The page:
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Kaplan College Paralegal Studies


October 2005

Travel Tips for Lawyers on The Road

Lawyers love to travel. While billable hours are the primary perk associated with traveling, there are many other advantages lawyers enjoy when going out of town. The travel tips described below, if carefully followed, can assure the success of any lawyer's business trip.

  • Airplane seat assignment. Real lawyers don't fly coach. After all, legal counsel has to be comfortable while sipping champagne, watching the in-flight movie and catching up on some recreational reading -- all at the usual hourly rate. En route, instead of preparing for your meeting, take the opportunity to drum up some new business by passing your business cards around the first class cabin.
  • Special Travel Advisory: Be aware that your client may be on the same flight. If this is the case, it's always a nice touch to order a drink and have the flight attendant deliver it to your client sitting in the coach section of the plane.
  • Hotel Accommodations. Attorneys should always remember an important rule of the road: Where you stand depends on where you sleep. In other words, lawyers judge each other primarily on their ability to run up expense accounts. Overnight accommodations are a major part of this equation. You should therefore book the Presidential Suite at the most expensive hotel in town. Other lawyers will not respect you if you are at the Holiday Inn Express.
  • Hotel Mini Bar and Room Service. The utilization of hotel room service and the daily depleting of hotel room mini bars play an important role in the practice of law. That $38.00 cheeseburger from room service washed down with $24.00 one-ounce bottles of mini bar Scotch tastes so much better when your client is paying for it.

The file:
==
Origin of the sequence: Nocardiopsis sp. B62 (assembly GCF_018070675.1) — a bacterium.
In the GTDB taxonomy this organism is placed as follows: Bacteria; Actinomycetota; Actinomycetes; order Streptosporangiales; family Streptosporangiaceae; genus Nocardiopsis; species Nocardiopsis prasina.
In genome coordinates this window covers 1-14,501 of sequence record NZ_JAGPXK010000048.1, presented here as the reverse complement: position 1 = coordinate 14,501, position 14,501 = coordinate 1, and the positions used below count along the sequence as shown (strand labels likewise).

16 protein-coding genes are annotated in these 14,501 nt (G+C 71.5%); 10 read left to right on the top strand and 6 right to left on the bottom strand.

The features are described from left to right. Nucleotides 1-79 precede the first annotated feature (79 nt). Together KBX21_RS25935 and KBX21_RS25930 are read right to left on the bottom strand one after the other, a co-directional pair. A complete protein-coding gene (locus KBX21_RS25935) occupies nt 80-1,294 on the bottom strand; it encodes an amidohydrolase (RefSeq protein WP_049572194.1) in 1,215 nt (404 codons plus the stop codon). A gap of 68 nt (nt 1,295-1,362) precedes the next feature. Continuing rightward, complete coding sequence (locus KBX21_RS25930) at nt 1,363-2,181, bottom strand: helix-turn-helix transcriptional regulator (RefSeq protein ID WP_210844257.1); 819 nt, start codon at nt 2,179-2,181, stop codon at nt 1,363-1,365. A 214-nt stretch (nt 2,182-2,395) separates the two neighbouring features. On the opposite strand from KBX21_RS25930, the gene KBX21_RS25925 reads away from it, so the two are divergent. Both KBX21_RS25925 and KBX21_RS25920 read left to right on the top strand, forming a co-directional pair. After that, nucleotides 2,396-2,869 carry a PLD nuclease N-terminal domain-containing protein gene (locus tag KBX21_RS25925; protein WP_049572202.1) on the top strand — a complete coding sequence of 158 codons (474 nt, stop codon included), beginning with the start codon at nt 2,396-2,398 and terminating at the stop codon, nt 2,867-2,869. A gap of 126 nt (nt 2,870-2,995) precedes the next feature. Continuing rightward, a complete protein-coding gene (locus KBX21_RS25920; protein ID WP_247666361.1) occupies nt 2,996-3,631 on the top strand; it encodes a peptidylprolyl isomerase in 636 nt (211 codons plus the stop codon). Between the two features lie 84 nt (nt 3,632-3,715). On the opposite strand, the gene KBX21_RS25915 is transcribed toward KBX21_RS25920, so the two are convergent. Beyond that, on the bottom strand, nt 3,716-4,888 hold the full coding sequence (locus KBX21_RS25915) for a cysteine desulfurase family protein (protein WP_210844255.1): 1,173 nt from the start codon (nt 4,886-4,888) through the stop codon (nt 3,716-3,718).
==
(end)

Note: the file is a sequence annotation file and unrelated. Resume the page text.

• Entertainment. Broadway shows, helicopter tours of the city, box seats at the ballgame and similar items can almost always be added to an expense account without the client squawking. Some clients, however, may object to expenses incurred for such items as private parties and in-room entertainment. The way to deal with these items is to lump them in with limousine service, haircuts, manicures and the private masseuse and label them as "miscellaneous expenses" on the client's bill.
  • Gifts. After working hard and doing a great job, most clients won't mind if you pick up a little something for yourself and your secretary. Matching robes from the hotel are one great gift idea. And, for once, you won’t be stealing them from the hotel.

Lawyers are reminded to show some restraint in charging clients for travel expenses. The "friends fly free" concept, for instance, is a special deal offered by some airlines. It is not meant to be used for purposes of bringing your own friends along on business trips and adding them to the client's expense account.

Billable time on the road must also be limited to the lawyer's waking hours. Many have heard stories about lawyers billing for time they spend sleeping while out of town on business. Such stories, however, are only Firm fable and a gross exaggeration of how far lawyers will go. Well, maybe not a gross exaggeration but attorneys usually do refrain from "sleep billing." The exception to this rule occurs when, due to staying up late the night before running up the expense account, an attorney dozes off during the meeting he or she traveled out of town to attend.

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